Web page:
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Page 4 of: C++ auto and decltype Explained, by Thomas Becker   about me  

When auto Is Not a Luxury

In the examples that we have seen so far, the use of the auto keyword is a convenience that saves us some unnecessary thinking and typing and makes the code look less cluttered. auto also allows us to do things that aren't possible without it1. This happens whenever you want to declare a variable whose type is the same as the type of some expression that involves templated variables. For example, suppose you're writing a function template with two arguments whose precondition is that the product of the two arguments is defined. Inside the function, you want to declare a variable to hold the product of the two arguments:
template<typename T, typename S>
void foo(T lhs, S rhs) {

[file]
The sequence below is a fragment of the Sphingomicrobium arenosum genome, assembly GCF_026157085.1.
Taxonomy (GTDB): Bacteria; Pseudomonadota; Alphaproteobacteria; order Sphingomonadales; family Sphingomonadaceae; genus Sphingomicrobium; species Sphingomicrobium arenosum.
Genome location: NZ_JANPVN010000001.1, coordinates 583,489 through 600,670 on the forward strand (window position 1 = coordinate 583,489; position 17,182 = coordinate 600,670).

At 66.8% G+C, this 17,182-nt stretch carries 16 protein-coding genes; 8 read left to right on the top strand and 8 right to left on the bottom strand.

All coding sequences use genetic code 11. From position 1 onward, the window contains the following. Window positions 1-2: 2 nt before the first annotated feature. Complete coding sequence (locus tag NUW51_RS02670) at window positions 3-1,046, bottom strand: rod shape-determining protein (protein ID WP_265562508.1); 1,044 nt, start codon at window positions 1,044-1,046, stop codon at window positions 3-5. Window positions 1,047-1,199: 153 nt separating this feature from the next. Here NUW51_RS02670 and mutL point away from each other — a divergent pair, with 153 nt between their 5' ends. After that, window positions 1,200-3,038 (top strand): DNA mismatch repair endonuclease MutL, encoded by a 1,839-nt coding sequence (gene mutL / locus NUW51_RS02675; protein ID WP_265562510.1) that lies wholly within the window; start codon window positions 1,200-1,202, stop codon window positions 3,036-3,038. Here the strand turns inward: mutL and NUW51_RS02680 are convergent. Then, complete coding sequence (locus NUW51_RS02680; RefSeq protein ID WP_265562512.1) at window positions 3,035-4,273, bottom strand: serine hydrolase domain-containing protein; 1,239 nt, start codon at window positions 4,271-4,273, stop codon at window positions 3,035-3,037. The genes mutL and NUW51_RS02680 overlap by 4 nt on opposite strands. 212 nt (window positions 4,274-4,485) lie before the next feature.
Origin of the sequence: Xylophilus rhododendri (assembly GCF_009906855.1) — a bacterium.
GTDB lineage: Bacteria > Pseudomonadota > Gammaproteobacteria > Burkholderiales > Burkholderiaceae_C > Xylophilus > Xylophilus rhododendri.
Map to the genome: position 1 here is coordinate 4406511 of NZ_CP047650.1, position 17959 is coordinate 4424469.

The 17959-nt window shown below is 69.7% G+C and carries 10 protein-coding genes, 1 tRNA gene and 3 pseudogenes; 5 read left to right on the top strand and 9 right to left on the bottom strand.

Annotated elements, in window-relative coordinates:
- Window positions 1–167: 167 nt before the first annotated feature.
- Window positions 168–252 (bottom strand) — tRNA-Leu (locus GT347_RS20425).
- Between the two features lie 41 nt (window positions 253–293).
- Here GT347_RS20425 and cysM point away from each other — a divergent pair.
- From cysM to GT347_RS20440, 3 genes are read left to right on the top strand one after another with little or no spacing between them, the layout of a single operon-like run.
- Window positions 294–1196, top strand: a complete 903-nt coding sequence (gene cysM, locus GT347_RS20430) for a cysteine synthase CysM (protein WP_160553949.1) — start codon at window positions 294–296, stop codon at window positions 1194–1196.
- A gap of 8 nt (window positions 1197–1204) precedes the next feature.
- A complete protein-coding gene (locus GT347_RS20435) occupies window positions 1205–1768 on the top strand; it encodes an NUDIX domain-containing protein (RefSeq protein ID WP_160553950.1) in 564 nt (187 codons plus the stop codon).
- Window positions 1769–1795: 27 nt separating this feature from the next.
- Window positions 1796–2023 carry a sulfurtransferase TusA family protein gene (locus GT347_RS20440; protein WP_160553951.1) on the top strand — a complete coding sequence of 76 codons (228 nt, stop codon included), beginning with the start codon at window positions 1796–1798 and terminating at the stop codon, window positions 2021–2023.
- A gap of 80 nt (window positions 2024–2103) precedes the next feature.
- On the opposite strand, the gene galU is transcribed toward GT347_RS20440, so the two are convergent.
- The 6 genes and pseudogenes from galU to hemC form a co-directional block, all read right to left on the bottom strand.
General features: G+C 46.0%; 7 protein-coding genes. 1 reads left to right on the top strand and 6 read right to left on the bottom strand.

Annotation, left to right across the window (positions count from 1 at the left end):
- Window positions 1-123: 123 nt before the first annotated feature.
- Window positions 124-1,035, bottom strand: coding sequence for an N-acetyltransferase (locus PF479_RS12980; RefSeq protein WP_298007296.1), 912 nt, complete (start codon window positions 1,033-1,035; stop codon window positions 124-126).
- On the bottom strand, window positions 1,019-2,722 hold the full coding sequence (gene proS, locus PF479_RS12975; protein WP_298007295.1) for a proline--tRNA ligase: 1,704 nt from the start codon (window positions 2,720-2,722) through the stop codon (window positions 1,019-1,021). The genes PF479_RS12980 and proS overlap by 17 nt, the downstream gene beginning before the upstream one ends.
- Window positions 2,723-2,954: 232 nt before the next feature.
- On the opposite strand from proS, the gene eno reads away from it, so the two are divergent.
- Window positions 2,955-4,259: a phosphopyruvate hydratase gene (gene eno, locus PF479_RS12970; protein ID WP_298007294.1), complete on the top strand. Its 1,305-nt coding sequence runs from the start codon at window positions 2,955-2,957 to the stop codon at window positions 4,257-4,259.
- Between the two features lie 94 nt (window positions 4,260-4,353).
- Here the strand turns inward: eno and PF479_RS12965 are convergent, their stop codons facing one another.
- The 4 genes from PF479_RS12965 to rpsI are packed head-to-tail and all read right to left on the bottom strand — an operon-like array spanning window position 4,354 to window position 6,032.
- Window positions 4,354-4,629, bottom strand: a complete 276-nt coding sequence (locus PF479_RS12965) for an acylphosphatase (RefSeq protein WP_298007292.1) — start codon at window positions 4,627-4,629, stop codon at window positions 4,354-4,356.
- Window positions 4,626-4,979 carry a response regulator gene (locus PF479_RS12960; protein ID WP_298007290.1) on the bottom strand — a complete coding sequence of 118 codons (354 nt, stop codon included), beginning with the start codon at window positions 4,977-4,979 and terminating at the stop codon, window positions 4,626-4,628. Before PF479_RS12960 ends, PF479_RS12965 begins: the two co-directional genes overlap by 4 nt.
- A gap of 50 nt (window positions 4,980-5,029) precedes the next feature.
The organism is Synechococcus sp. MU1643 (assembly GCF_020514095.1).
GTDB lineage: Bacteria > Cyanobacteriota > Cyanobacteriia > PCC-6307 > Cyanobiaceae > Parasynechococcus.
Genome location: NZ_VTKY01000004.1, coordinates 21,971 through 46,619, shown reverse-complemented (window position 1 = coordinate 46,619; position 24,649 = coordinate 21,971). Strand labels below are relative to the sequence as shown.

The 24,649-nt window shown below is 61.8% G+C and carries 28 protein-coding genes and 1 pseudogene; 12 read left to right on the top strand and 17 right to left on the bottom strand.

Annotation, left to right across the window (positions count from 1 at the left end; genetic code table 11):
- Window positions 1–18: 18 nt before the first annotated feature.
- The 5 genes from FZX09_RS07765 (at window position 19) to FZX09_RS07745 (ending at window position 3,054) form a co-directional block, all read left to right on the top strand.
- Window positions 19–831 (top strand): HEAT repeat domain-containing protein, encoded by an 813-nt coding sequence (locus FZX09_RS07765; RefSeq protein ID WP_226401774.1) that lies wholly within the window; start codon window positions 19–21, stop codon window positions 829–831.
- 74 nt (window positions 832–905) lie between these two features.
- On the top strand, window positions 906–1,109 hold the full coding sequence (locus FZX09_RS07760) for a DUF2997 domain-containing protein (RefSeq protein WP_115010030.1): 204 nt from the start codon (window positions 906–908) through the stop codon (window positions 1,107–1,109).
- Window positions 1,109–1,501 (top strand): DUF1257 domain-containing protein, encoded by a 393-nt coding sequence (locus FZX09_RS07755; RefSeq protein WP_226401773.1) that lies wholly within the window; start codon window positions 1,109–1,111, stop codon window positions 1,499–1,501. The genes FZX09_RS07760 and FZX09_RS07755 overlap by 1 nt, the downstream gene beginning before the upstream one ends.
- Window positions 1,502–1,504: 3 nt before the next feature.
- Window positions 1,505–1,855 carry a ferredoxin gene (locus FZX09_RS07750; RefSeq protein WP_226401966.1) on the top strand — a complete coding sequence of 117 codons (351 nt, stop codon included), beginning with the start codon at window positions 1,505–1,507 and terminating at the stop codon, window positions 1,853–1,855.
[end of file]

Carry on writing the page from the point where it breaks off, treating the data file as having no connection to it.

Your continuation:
auto prod = lhs * rhs;
In standard C++ prior to C++11, this could not be done at all, because the type of the product is something that the compiler must infer every time the function template is instantiated. For example, if both lhs and rhs are ints, then the type of the product is int. If one of the two is an int and the other is a double, then the int gets promoted to a double, and the type of the product is double. Infinitely many more examples are possible using user-defined types and multiplication operators.

1Strictly speaking, auto is never really necessary: in theory, it can always be replaced with the more powerful decltype. For example, the line
  auto prod = lhs * rhs;
in the code example above could be replaced with
  decltype(lhs * rhs) prod = lhs * rhs;
The latter is clearly less elegant than the former. Moreover, we'll see in the next few sections that the way decltype deduces the type of an expression is different from the way auto does. If you really wanted to shun auto altogether and use decltype instead, you'd have to account for these differences using things like remove_reference in all the right places. That would become tedious and error-prone.